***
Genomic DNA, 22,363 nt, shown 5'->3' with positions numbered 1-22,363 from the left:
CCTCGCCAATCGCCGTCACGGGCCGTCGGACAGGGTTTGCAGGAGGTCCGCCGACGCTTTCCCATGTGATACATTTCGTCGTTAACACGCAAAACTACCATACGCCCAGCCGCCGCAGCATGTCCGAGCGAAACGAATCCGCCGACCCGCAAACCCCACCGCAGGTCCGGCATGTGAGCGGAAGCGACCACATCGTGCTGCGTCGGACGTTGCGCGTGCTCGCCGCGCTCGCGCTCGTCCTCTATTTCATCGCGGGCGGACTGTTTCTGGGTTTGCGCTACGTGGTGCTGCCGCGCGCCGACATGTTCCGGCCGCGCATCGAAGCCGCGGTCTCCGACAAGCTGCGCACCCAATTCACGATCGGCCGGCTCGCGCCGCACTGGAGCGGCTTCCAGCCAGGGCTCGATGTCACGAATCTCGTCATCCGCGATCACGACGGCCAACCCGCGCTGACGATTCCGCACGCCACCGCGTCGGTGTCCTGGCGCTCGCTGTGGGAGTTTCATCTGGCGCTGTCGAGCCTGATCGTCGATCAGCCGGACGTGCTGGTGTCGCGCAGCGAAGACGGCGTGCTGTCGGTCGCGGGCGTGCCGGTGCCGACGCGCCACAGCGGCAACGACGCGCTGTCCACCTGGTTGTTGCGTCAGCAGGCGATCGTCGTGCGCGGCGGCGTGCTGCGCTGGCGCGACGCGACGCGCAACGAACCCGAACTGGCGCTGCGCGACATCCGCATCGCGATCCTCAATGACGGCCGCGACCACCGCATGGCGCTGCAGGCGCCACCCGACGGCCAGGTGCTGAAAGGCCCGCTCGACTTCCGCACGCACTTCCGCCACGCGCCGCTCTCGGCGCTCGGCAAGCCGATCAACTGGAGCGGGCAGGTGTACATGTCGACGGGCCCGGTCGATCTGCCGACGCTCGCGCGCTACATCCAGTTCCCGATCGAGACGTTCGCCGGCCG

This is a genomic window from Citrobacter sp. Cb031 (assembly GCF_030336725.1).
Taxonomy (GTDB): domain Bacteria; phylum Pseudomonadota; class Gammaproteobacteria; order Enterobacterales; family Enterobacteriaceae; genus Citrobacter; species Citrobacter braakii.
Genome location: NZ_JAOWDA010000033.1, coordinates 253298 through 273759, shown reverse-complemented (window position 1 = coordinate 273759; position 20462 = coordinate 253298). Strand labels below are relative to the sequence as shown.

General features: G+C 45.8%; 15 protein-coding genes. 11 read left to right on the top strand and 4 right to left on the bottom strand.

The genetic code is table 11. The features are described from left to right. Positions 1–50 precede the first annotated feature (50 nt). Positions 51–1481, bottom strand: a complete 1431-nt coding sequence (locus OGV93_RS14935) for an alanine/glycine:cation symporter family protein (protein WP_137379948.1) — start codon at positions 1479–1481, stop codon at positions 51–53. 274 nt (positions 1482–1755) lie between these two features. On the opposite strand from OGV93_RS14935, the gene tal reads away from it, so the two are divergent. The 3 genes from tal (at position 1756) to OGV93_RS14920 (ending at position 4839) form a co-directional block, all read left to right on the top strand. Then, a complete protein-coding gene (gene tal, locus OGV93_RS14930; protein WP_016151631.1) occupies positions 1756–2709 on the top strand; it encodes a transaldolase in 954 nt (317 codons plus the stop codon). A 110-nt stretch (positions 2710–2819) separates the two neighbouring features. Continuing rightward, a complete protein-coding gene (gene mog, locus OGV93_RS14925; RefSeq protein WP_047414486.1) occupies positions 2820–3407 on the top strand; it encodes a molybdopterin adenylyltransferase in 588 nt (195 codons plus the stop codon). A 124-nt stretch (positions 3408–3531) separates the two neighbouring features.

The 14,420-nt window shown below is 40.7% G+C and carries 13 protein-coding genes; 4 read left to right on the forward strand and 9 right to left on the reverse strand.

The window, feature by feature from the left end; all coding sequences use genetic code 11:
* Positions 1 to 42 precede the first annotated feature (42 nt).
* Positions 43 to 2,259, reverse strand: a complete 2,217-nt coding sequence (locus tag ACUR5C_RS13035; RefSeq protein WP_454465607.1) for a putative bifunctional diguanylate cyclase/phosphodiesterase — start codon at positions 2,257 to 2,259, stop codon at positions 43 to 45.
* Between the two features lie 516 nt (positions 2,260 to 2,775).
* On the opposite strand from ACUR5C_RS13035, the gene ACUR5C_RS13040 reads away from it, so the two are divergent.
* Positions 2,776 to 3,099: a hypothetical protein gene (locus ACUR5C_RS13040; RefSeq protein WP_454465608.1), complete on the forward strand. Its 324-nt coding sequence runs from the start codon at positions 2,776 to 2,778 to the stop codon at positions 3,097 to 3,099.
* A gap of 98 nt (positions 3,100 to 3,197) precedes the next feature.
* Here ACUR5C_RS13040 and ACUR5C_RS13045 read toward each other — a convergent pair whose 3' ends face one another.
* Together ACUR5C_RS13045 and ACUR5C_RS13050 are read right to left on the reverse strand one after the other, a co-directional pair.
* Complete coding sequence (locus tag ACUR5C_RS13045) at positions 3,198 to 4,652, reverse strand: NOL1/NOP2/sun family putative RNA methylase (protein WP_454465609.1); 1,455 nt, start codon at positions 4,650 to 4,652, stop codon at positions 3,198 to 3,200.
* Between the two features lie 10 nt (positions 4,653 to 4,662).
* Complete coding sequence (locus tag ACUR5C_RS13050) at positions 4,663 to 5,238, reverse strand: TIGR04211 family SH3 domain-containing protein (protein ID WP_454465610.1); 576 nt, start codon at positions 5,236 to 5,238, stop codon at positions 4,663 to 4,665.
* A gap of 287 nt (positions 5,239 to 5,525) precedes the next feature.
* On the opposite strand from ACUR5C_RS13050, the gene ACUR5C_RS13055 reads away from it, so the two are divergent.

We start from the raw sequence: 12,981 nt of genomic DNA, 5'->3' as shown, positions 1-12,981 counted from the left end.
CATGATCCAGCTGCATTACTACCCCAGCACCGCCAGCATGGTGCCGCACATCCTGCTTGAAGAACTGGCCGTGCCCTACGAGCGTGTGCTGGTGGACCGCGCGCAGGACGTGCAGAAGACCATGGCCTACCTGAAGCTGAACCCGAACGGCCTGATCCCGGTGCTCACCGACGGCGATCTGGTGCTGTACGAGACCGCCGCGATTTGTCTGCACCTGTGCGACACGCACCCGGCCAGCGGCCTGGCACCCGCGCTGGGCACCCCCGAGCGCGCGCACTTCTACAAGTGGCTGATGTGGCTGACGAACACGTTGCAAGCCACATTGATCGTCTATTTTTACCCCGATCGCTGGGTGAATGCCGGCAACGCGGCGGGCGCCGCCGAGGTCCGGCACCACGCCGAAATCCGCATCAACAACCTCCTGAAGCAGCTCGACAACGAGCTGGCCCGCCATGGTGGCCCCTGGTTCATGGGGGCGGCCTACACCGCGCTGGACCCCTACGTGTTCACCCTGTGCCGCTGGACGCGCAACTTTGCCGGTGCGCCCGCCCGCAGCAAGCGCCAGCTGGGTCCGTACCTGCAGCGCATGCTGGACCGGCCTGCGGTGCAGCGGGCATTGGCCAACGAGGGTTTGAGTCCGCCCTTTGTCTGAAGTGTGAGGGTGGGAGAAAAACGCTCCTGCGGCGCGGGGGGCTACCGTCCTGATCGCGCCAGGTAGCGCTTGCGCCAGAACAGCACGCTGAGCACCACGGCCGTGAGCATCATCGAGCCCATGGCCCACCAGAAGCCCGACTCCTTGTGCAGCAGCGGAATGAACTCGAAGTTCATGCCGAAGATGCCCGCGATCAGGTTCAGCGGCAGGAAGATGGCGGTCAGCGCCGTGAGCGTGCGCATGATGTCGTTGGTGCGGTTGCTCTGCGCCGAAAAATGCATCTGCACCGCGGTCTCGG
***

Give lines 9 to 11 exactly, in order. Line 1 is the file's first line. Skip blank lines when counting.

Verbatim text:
The window, feature by feature from the left end; all coding sequences use genetic code 11:
* Positions 1 to 42 precede the first annotated feature (42 nt).
* Positions 43 to 2,259, reverse strand: a complete 2,217-nt coding sequence (locus tag ACUR5C_RS13035; RefSeq protein WP_454465607.1) for a putative bifunctional diguanylate cyclase/phosphodiesterase — start codon at positions 2,257 to 2,259, stop codon at positions 43 to 45.